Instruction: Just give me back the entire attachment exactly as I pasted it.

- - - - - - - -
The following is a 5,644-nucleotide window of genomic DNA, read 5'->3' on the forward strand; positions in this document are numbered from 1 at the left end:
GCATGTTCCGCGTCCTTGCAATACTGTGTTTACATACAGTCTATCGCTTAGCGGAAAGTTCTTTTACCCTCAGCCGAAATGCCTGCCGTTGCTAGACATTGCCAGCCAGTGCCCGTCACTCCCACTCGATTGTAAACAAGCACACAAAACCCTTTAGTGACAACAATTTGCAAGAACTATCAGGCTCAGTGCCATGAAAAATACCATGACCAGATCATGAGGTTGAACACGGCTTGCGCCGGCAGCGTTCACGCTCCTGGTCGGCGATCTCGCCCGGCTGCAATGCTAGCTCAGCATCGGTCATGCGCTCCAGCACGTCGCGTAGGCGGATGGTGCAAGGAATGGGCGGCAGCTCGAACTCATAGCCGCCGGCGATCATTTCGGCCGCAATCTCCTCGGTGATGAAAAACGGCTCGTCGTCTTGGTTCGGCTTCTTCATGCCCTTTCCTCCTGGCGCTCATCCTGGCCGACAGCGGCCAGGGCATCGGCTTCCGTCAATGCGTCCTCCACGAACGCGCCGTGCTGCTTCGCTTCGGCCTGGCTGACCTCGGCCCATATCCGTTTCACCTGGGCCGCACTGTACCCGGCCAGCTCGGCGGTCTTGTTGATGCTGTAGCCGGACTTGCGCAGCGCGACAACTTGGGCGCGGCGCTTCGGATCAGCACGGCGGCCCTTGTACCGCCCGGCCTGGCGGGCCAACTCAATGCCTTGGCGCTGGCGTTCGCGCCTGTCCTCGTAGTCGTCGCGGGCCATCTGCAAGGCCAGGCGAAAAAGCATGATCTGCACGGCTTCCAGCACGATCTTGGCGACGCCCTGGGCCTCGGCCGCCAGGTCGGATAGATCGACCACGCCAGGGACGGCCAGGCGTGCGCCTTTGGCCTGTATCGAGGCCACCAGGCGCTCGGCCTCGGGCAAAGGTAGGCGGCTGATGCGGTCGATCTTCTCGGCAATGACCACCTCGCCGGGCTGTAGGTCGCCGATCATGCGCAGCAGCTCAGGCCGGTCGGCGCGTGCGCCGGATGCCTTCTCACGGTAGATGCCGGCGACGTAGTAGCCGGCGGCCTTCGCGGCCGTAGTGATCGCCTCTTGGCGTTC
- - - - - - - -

The following is a 5,644-nucleotide window of genomic DNA, read 5'->3' on the forward strand; positions in this document are numbered from 1 at the left end:
GCATGTTCCGCGTCCTTGCAATACTGTGTTTACATACAGTCTATCGCTTAGCGGAAAGTTCTTTTACCCTCAGCCGAAATGCCTGCCGTTGCTAGACATTGCCAGCCAGTGCCCGTCACTCCCACTCGATTGTAAACAAGCACACAAAACCCTTTAGTGACAACAATTTGCAAGAACTATCAGGCTCAGTGCCATGAAAAATACCATGACCAGATCATGAGGTTGAACACGGCTTGCGCCGGCAGCGTTCACGCTCCTGGTCGGCGATCTCGCCCGGCTGCAATGCTAGCTCAGCATCGGTCATGCGCTCCAGCACGTCGCGTAGGCGGATGGTGCAAGGAATGGGCGGCAGCTCGAACTCATAGCCGCCGGCGATCATTTCGGCCGCAATCTCCTCGGTGATGAAAAACGGCTCGTCGTCTTGGTTCGGCTTCTTCATGCCCTTTCCTCCTGGCGCTCATCCTGGCCGACAGCGGCCAGGGCATCGGCTTCCGTCAATGCGTCCTCCACGAACGCGCCGTGCTGCTTCGCTTCGGCCTGGCTGACCTCGGCCCATATCCGTTTCACCTGGGCCGCACTGTACCCGGCCAGCTCGGCGGTCTTGTTGATGCTGTAGCCGGACTTGCGCAGCGCGACAACTTGGGCGCGGCGCTTCGGATCAGCACGGCGGCCCTTGTACCGCCCGGCCTGGCGGGCCAACTCAATGCCTTGGCGCTGGCGTTCGCGCCTGTCCTCGTAGTCGTCGCGGGCCATCTGCAAGGCCAGGCGAAAAAGCATGATCTGCACGGCTTCCAGCACGATCTTGGCGACGCCCTGGGCCTCGGCCGCCAGGTCGGATAGATCGACCACGCCAGGGACGGCCAGGCGTGCGCCTTTGGCCTGTATCGAGGCCACCAGGCGCTCGGCCTCGGGCAAAGGTAGGCGGCTGATGCGGTCGATCTTCTCGGCAATGACCACCTCGCCGGGCTGTAGGTCGCCGATCATGCGCAGCAGCTCAGGCCGGTCGGCGCGTGCGCCGGATGCCTTCTCACGGTAGATGCCGGCGACGTAGTAGCCGGCGGCCTTCGCGGCCGTAGTGATCGCCTCTTGGCGTTC